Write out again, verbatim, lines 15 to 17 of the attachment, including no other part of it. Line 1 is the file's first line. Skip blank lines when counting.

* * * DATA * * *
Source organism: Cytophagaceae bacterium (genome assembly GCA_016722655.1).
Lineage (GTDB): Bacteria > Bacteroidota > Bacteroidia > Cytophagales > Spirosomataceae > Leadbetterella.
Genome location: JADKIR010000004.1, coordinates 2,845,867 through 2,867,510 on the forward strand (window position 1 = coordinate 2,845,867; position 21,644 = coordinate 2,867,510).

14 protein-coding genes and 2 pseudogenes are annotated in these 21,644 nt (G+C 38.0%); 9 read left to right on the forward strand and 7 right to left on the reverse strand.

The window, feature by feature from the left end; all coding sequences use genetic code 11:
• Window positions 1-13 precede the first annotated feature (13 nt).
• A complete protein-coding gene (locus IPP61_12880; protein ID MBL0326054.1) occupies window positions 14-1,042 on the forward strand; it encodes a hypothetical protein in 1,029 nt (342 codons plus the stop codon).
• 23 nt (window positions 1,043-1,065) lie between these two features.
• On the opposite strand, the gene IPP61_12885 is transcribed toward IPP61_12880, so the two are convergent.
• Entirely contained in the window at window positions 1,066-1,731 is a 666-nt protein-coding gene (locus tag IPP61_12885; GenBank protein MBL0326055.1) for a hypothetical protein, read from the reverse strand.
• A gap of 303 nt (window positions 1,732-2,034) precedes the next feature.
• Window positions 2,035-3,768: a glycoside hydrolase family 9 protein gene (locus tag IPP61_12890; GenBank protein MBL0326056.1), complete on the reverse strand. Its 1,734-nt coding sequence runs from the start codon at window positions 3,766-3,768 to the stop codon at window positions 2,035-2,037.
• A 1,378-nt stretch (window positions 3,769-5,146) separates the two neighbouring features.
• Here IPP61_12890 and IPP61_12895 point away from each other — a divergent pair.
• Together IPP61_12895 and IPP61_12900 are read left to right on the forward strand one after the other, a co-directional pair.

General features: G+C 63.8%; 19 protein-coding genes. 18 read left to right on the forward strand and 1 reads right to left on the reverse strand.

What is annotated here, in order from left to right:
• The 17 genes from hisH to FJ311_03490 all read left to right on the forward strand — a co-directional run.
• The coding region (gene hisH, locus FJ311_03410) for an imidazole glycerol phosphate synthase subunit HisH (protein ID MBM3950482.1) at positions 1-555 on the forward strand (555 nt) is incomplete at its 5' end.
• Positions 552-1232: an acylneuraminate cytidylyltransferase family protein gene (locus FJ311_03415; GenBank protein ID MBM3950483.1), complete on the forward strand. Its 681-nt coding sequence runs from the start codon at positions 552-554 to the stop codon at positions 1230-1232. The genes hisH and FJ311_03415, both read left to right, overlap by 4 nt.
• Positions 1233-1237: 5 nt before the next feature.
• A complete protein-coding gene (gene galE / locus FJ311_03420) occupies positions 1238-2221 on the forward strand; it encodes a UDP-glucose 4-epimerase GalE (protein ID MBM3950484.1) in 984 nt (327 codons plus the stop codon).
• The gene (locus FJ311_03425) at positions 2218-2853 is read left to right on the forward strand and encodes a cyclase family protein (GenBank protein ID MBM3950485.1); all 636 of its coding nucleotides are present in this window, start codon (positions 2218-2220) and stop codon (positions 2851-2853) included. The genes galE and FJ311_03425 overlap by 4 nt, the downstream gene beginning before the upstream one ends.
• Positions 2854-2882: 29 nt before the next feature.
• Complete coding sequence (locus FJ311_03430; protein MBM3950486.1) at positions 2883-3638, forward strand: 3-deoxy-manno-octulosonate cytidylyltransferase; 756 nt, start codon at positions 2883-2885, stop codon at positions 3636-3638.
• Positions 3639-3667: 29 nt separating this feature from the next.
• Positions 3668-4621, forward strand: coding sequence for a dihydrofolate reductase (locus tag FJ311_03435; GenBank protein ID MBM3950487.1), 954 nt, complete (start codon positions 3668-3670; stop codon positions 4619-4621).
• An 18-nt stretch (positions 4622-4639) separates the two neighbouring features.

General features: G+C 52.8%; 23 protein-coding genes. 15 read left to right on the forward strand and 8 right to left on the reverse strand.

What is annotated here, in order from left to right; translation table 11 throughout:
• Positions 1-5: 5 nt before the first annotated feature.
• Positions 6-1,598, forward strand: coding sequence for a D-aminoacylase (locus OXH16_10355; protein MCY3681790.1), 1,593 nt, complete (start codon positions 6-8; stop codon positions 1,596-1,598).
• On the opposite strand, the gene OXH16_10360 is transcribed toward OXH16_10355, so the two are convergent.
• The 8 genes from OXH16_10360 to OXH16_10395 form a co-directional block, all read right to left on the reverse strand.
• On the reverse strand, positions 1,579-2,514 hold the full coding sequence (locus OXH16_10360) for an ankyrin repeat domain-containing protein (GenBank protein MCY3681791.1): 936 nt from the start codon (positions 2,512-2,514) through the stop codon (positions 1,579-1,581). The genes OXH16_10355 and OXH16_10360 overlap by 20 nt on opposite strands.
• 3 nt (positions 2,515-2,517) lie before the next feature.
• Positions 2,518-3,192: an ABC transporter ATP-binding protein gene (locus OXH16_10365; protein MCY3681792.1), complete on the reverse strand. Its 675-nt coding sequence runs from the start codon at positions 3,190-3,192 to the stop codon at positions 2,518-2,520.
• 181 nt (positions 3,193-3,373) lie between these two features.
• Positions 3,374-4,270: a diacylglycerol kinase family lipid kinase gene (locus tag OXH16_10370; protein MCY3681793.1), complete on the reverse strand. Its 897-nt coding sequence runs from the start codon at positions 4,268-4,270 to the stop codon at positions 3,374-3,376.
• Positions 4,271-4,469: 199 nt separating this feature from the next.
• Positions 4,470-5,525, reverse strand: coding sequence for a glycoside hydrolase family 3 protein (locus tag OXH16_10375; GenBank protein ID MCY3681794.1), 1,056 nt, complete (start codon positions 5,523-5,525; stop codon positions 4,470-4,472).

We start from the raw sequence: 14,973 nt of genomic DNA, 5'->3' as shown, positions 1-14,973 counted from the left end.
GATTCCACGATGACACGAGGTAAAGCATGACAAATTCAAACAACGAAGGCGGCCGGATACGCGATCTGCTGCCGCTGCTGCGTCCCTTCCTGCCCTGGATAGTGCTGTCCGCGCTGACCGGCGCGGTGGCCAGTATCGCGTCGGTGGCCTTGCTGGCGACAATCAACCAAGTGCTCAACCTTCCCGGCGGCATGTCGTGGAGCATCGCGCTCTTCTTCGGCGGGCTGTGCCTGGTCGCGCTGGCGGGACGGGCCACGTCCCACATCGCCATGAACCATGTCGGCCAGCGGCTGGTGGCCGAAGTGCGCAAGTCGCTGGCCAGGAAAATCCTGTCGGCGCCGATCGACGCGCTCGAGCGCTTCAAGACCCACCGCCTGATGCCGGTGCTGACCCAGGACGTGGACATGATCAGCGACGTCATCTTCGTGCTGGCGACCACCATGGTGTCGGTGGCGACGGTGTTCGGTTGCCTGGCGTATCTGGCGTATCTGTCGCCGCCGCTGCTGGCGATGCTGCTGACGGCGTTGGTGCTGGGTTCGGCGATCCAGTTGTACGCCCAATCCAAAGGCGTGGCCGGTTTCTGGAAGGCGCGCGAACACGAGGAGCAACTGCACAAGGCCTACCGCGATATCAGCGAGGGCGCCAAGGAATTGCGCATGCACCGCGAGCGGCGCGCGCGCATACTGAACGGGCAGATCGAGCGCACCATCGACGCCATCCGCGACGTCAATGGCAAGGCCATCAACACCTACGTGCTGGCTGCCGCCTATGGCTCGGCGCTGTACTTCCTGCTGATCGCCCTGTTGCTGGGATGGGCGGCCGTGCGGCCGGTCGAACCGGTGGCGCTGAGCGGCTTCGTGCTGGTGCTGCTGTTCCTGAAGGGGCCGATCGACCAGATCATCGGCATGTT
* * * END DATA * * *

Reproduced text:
• Together IPP61_12895 and IPP61_12900 are read left to right on the forward strand one after the other, a co-directional pair.

General features: G+C 63.8%; 19 protein-coding genes. 18 read left to right on the forward strand and 1 reads right to left on the reverse strand.

What is annotated here, in order from left to right: